From Barcelona to Seville

Time was when an EU summit was every leader's wet dream. Who remembers the heady days of Ireland's EU presidency as the limos sped through the streets with their garda escorts? What minister didn't relish the opportunity to be broadcast throughout the world exchanging limp handshakes with the other dickwads and making vague claims about jobs and economic growth?

But not any more. The EU summit in Barcelona over the 9th to the 16th of March saw between 250,000 (police figure) and 600,000 (Indymedia) people take to the streets in a massive anti-capitalist manifestation! Most protestors appeared to have decided to avoid playing the police in the "game" of set piece confrontation.

The 50,000 strong CGT (anarcho syndicalist union) declared "We called for walking out on the script, for using direct action and civil disobedience as mechanisms for struggle that go beyond violent confrontations with the police. We have to regain the furiously festive and subversive nature of our activity, breaking military frameworks (summit-blockade-clash with police) the powers want to confine us to."

They opted for decentralised actions, "as many as the people proposed," under the idea of convergence and mutual respect. During one of the many meetings, it was argued: "We are not afraid. The entire police strategy is based on creating a state of exception, where people stay inside their houses, and an activist elite confronts 10,000 police. Given this reality, the movement should go back to using its creativity and decentralization. Achieving, through that, a more complete visualization of the resistances, of their diversity, beyond the framework of a medieval joust, which is what the police are proposing." (quoted in the Mexican daily La Jornada Sunday, March 24, 2002)

In spite of the mainly peaceful tactics there were a large group intent on making trouble! These were the Spanish police who used rubber bullets to disperse the crowd at several points. Scores of demonstrators, tourists and reporters were injured. However the MRG-International group who organised the anti capitalist end of things claimed:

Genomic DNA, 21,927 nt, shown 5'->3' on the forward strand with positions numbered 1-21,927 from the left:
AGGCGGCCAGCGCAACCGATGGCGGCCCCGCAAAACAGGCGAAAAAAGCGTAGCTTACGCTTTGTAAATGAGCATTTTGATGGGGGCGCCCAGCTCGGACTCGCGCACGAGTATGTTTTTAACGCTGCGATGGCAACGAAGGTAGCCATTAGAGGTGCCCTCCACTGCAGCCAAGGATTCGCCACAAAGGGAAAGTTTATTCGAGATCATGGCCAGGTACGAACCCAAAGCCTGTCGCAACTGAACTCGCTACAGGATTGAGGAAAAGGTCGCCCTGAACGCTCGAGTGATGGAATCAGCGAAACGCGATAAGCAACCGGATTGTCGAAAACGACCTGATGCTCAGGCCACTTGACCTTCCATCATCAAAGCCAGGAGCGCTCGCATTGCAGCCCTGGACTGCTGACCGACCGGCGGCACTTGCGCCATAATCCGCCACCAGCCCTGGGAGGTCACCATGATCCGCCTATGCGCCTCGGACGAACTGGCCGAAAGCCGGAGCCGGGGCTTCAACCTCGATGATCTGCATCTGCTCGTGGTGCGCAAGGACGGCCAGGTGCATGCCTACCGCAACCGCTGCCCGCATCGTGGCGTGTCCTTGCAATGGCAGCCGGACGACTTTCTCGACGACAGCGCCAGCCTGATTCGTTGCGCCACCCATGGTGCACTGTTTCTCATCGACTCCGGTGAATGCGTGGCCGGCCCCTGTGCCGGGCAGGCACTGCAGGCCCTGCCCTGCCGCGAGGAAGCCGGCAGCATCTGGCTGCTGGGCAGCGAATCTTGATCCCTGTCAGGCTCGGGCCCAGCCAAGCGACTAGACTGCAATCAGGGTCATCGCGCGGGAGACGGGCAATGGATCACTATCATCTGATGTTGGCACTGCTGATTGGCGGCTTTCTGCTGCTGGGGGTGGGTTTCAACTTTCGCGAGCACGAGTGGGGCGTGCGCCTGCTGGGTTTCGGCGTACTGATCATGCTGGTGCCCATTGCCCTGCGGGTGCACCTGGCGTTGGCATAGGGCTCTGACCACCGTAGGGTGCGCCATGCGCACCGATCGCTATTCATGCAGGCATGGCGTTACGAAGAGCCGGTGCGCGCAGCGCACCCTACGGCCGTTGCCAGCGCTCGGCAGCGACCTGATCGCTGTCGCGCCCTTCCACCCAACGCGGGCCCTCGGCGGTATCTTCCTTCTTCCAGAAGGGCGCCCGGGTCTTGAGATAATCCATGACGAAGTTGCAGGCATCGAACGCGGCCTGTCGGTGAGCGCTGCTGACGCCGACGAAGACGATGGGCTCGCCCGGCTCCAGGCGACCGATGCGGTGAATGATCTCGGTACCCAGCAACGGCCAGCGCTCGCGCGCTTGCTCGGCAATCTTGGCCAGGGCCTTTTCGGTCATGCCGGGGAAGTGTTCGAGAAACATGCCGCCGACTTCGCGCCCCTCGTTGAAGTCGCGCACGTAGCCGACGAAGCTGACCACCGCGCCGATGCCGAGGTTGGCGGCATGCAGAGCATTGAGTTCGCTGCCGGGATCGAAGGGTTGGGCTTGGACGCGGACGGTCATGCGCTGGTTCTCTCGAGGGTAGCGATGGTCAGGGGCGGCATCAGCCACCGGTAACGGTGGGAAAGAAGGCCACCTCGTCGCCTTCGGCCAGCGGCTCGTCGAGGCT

"that the success of the demonstration on the 16th was historic not just because there were 500,000 people, but also because the vast majority of the demo was grassroots, anti-capitalist and in opposition to the political classes."

One of the most widely read newspapers in Catalonia, El Periodico, included a headline the day after the march that read "Tie in the Summit - Victory in the streets"

The next EU summit is the Heads of Government meeting in Seville over the 21 - 22nd of June. The Spanish government's presidency of the EU has been particularly draconian. Among the measures our lords and masters will be considering is the further criminalisation of protest. The Spanish Presidency of the Council of the European Union has presented the EU Working Party on Terrorism with a draft which would introduce the exchange of information on suspected protestors to protect EU Summits and other international meetings.

The Spanish Presidency proposal said such protests were:
"the work of a loose network, hiding behind various social fronts, by which we mean organisations taking advantage of their lawful status to aid and abet the achievement of terrorist groups' aims." And went on to propose that the Council of the European Union should introduce "a standard form for exchanging information on terrorist incidents" as this would be very helpful in: "prosecuting violent urban youthful radicalism, which is increasingly being used as a cat's paw by terrorist groups in order to achieve their criminal aims"

The Spanish have been also leading the way in the privatisation of education. They have introduced the "Ley Organica de Universidades", whose aim is to privatise the Spanish higher education system, to increase the involvement of business in universities, to force contracting-out of services inside the education system, and to reduce the levels of democracy (student representation) inside universities. Already four students have been jailed in Seville itself for occupations protesting the LOU. We can expect one very large mobilisation in Seville.

Conor Mc Loughlin

Information on the Seville protests will be posted to

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This edition is No70 published in June 2002

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